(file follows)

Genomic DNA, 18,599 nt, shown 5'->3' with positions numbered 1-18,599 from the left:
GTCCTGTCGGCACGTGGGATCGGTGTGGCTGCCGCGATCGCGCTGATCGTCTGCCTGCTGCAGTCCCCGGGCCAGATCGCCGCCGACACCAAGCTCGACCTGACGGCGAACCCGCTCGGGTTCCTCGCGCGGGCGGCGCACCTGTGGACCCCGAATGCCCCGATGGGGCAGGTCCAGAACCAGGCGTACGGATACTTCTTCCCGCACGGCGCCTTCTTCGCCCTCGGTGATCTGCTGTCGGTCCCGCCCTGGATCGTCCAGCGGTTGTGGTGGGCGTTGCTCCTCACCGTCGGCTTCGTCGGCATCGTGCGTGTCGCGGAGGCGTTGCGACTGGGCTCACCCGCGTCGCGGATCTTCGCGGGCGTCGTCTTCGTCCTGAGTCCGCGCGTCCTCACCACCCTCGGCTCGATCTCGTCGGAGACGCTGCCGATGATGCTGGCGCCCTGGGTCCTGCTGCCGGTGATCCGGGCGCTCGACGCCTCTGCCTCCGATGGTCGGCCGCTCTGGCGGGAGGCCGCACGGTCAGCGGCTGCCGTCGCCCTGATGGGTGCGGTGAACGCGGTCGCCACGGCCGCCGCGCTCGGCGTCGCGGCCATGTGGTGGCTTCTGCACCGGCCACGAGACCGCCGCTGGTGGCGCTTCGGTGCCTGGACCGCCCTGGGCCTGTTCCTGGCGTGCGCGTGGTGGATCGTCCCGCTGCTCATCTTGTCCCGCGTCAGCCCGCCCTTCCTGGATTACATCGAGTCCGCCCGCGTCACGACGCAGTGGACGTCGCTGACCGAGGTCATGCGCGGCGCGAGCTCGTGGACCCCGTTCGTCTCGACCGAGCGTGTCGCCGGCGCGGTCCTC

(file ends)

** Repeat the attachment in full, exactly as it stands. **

Genomic DNA, 18,599 nt, shown 5'->3' with positions numbered 1-18,599 from the left:
GTCCTGTCGGCACGTGGGATCGGTGTGGCTGCCGCGATCGCGCTGATCGTCTGCCTGCTGCAGTCCCCGGGCCAGATCGCCGCCGACACCAAGCTCGACCTGACGGCGAACCCGCTCGGGTTCCTCGCGCGGGCGGCGCACCTGTGGACCCCGAATGCCCCGATGGGGCAGGTCCAGAACCAGGCGTACGGATACTTCTTCCCGCACGGCGCCTTCTTCGCCCTCGGTGATCTGCTGTCGGTCCCGCCCTGGATCGTCCAGCGGTTGTGGTGGGCGTTGCTCCTCACCGTCGGCTTCGTCGGCATCGTGCGTGTCGCGGAGGCGTTGCGACTGGGCTCACCCGCGTCGCGGATCTTCGCGGGCGTCGTCTTCGTCCTGAGTCCGCGCGTCCTCACCACCCTCGGCTCGATCTCGTCGGAGACGCTGCCGATGATGCTGGCGCCCTGGGTCCTGCTGCCGGTGATCCGGGCGCTCGACGCCTCTGCCTCCGATGGTCGGCCGCTCTGGCGGGAGGCCGCACGGTCAGCGGCTGCCGTCGCCCTGATGGGTGCGGTGAACGCGGTCGCCACGGCCGCCGCGCTCGGCGTCGCGGCCATGTGGTGGCTTCTGCACCGGCCACGAGACCGCCGCTGGTGGCGCTTCGGTGCCTGGACCGCCCTGGGCCTGTTCCTGGCGTGCGCGTGGTGGATCGTCCCGCTGCTCATCTTGTCCCGCGTCAGCCCGCCCTTCCTGGATTACATCGAGTCCGCCCGCGTCACGACGCAGTGGACGTCGCTGACCGAGGTCATGCGCGGCGCGAGCTCGTGGACCCCGTTCGTCTCGACCGAGCGTGTCGCCGGCGCGGTCCTC